RESUMO

Objetivo:

Apreender as representações sociais de puérperas sobre os conteúdos da prática educativa realizada pela enfermagem no puerpério.

Método:

Estudo descritivo e qualitativo, realizado de junho a setembro de 2014, em Fortaleza/CE, com 19 puérperas, por meio de entrevista semiestruturada. Utilizou-se a Teoria das Representações Sociais como referencial teórico; e o método de análise lexical usado foi o software ALCESTE – versão 2012.

Resultados:

Os conteúdos das representações acerca da prática educativa denotam que ela está associada às orientações da equipe de enfermagem, com ênfase principalmente na amamentação e alimentação da nutriz. Evidenciou-se tambéma carência de ações educativas acerca do autocuidado da puérpera.

Considerações finais:

Énecessário reorientar as práticas educativas no puerpério, para que possam contemplar as necessidades biopsicossociais da mulher nesse período da vida. As ações educativas devem ser pautadas no modelo problematizador, com estímulo à autonomia da puérpera e valorização do seu saber social.

Descritores: Educação em Saúde; Período Pós-Parto; Enfermagem; Aleitamento Materno; Saúde da Mulher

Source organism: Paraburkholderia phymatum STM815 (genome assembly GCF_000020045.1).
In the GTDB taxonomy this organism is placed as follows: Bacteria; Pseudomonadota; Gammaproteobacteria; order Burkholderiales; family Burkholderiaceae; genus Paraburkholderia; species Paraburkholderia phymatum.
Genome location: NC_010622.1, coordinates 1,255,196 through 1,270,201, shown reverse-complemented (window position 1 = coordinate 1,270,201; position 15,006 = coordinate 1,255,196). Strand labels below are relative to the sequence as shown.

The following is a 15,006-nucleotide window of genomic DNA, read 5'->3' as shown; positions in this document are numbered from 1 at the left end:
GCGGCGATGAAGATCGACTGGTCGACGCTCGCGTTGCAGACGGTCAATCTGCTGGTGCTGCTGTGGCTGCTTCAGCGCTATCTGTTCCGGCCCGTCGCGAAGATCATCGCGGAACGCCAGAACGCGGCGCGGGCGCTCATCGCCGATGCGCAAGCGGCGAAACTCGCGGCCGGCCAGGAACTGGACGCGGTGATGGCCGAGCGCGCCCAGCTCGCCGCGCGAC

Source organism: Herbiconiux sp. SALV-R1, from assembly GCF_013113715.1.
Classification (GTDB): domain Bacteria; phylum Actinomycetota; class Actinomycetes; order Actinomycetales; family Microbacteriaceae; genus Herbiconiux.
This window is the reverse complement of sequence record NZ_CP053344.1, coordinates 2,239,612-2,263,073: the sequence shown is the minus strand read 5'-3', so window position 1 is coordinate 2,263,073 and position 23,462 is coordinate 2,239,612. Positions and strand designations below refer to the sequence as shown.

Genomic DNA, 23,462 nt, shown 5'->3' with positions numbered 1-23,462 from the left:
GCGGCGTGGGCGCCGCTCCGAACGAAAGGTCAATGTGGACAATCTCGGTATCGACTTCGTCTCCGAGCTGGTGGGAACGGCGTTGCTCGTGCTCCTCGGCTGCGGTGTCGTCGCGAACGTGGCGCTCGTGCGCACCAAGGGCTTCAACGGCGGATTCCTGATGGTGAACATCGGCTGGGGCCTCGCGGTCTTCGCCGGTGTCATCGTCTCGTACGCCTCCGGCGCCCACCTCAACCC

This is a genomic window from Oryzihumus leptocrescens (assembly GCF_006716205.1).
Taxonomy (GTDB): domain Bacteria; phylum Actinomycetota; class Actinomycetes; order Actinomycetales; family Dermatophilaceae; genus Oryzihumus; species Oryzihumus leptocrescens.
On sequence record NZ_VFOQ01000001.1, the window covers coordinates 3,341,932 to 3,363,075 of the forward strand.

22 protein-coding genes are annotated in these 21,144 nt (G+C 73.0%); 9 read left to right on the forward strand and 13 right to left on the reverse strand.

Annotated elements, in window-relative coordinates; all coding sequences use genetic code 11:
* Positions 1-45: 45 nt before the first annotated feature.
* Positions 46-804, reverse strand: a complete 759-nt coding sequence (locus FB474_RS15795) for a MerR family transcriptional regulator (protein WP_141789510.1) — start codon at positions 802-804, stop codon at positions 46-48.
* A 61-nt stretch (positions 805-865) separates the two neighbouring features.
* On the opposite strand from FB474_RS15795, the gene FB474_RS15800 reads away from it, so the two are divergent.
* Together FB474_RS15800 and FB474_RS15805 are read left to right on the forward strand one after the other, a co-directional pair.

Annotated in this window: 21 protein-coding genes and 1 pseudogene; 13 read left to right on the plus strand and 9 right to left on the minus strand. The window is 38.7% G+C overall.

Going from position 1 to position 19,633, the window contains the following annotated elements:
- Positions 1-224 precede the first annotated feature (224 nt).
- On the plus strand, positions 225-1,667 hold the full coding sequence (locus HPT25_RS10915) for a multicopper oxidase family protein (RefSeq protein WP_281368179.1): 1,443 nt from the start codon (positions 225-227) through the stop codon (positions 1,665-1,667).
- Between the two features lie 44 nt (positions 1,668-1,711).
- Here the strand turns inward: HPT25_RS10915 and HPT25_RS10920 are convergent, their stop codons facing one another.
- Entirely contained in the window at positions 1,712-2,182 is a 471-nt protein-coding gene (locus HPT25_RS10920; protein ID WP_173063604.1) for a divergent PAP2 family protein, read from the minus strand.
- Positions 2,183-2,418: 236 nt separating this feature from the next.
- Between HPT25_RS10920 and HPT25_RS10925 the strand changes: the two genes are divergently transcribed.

INTRODUCTION

Health education constitutes an empowerment strategy in nursing care for women undergoing the puerperium, since it is able to promote the adoption of important and beneficial measures for maternal and child health(1). Educational action is a guiding axis for nursing in the various fields of practice, especially in primary health care services(2). Thus, Nursing should develop educational programs that do not translate into a simple information transfer, but which are characterized as a practice articulated to the demands of puerperal women and their socio-cultural reality(3). Nursing must associate health education with providing care, through horizontalalization. It is important that the nurse performs the role of caregiver and educator, by sharing knowledge and work, while aggregating popular know-how and avoiding traditional and authoritarian education(4).